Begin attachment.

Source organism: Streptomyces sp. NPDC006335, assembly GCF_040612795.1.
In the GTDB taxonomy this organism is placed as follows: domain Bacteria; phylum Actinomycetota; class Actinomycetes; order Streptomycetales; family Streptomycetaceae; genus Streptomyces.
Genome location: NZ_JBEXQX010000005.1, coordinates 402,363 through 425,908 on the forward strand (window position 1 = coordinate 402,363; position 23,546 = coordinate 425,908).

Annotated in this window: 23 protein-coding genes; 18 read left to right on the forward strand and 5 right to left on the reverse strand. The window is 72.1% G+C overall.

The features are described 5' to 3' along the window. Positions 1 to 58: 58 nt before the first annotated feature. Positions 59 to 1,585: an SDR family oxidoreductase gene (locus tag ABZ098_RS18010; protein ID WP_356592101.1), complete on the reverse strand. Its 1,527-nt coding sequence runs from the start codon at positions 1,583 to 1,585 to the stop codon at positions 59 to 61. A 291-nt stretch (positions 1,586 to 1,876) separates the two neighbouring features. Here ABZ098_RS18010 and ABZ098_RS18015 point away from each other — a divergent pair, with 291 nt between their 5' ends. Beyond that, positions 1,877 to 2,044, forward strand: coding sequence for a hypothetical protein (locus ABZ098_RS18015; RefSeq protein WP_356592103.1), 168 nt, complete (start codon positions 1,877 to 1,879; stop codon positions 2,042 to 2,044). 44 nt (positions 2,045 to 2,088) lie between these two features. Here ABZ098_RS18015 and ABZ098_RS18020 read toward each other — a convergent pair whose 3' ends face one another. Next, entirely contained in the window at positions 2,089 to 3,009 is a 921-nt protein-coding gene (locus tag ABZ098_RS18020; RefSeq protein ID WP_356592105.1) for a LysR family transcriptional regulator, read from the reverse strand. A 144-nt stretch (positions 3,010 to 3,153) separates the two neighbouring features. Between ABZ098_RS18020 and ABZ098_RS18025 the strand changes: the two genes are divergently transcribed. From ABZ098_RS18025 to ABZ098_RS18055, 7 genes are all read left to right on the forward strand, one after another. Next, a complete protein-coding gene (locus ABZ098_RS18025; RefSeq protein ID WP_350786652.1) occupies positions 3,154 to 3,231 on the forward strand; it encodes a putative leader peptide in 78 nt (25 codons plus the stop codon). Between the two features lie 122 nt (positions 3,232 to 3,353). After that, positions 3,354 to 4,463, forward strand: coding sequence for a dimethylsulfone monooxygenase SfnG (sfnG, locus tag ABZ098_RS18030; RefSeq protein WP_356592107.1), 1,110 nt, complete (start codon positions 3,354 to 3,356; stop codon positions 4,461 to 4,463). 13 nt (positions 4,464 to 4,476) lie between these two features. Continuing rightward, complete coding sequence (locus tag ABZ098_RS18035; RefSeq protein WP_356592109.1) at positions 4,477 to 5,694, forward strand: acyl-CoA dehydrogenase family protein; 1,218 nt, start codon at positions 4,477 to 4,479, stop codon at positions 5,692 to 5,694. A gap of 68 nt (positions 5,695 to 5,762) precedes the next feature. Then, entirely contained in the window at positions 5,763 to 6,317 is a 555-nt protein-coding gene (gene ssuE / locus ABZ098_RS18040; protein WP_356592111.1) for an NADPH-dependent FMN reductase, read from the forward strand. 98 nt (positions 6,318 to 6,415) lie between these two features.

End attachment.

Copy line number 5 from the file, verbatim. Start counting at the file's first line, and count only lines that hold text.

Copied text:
The features are described 5' to 3' along the window. Positions 1 to 58: 58 nt before the first annotated feature. Positions 59 to 1,585: an SDR family oxidoreductase gene (locus tag ABZ098_RS18010; protein ID WP_356592101.1), complete on the reverse strand. Its 1,527-nt coding sequence runs from the start codon at positions 1,583 to 1,585 to the stop codon at positions 59 to 61. A 291-nt stretch (positions 1,586 to 1,876) separates the two neighbouring features. Here ABZ098_RS18010 and ABZ098_RS18015 point away from each other — a divergent pair, with 291 nt between their 5' ends. Beyond that, positions 1,877 to 2,044, forward strand: coding sequence for a hypothetical protein (locus ABZ098_RS18015; RefSeq protein WP_356592103.1), 168 nt, complete (start codon positions 1,877 to 1,879; stop codon positions 2,042 to 2,044). 44 nt (positions 2,045 to 2,088) lie between these two features. Here ABZ098_RS18015 and ABZ098_RS18020 read toward each other — a convergent pair whose 3' ends face one another. Next, entirely contained in the window at positions 2,089 to 3,009 is a 921-nt protein-coding gene (locus tag ABZ098_RS18020; RefSeq protein ID WP_356592105.1) for a LysR family transcriptional regulator, read from the reverse strand. A 144-nt stretch (positions 3,010 to 3,153) separates the two neighbouring features. Between ABZ098_RS18020 and ABZ098_RS18025 the strand changes: the two genes are divergently transcribed. From ABZ098_RS18025 to ABZ098_RS18055, 7 genes are all read left to right on the forward strand, one after another. Next, a complete protein-coding gene (locus ABZ098_RS18025; RefSeq protein ID WP_350786652.1) occupies positions 3,154 to 3,231 on the forward strand; it encodes a putative leader peptide in 78 nt (25 codons plus the stop codon). Between the two features lie 122 nt (positions 3,232 to 3,353). After that, positions 3,354 to 4,463, forward strand: coding sequence for a dimethylsulfone monooxygenase SfnG (sfnG, locus tag ABZ098_RS18030; RefSeq protein WP_356592107.1), 1,110 nt, complete (start codon positions 3,354 to 3,356; stop codon positions 4,461 to 4,463). 13 nt (positions 4,464 to 4,476) lie between these two features. Continuing rightward, complete coding sequence (locus tag ABZ098_RS18035; RefSeq protein WP_356592109.1) at positions 4,477 to 5,694, forward strand: acyl-CoA dehydrogenase family protein; 1,218 nt, start codon at positions 4,477 to 4,479, stop codon at positions 5,692 to 5,694. A gap of 68 nt (positions 5,695 to 5,762) precedes the next feature. Then, entirely contained in the window at positions 5,763 to 6,317 is a 555-nt protein-coding gene (gene ssuE / locus ABZ098_RS18040; protein WP_356592111.1) for an NADPH-dependent FMN reductase, read from the forward strand. 98 nt (positions 6,318 to 6,415) lie between these two features.